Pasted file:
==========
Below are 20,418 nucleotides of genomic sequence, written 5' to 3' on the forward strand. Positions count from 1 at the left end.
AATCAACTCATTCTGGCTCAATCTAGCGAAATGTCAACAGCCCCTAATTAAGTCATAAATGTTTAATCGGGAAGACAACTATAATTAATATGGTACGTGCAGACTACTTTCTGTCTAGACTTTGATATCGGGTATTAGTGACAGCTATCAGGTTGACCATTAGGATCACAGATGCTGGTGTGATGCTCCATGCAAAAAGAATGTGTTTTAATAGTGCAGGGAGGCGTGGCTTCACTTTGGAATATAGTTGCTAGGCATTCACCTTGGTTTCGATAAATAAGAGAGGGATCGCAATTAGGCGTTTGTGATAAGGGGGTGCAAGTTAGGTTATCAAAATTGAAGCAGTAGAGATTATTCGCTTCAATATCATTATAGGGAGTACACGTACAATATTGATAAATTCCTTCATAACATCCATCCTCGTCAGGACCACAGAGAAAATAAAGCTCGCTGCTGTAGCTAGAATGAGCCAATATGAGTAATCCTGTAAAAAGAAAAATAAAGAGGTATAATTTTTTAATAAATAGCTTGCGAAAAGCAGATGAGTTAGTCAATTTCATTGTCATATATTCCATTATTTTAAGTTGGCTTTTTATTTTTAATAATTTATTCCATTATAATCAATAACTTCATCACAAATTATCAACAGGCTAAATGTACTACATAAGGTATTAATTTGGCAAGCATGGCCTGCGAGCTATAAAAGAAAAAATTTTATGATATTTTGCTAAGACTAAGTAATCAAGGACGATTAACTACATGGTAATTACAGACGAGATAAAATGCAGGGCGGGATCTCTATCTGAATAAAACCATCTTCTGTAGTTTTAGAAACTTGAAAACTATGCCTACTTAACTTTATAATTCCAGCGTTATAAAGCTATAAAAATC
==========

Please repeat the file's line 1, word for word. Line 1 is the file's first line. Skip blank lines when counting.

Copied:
Below are 20,418 nucleotides of genomic sequence, written 5' to 3' on the forward strand. Positions count from 1 at the left end.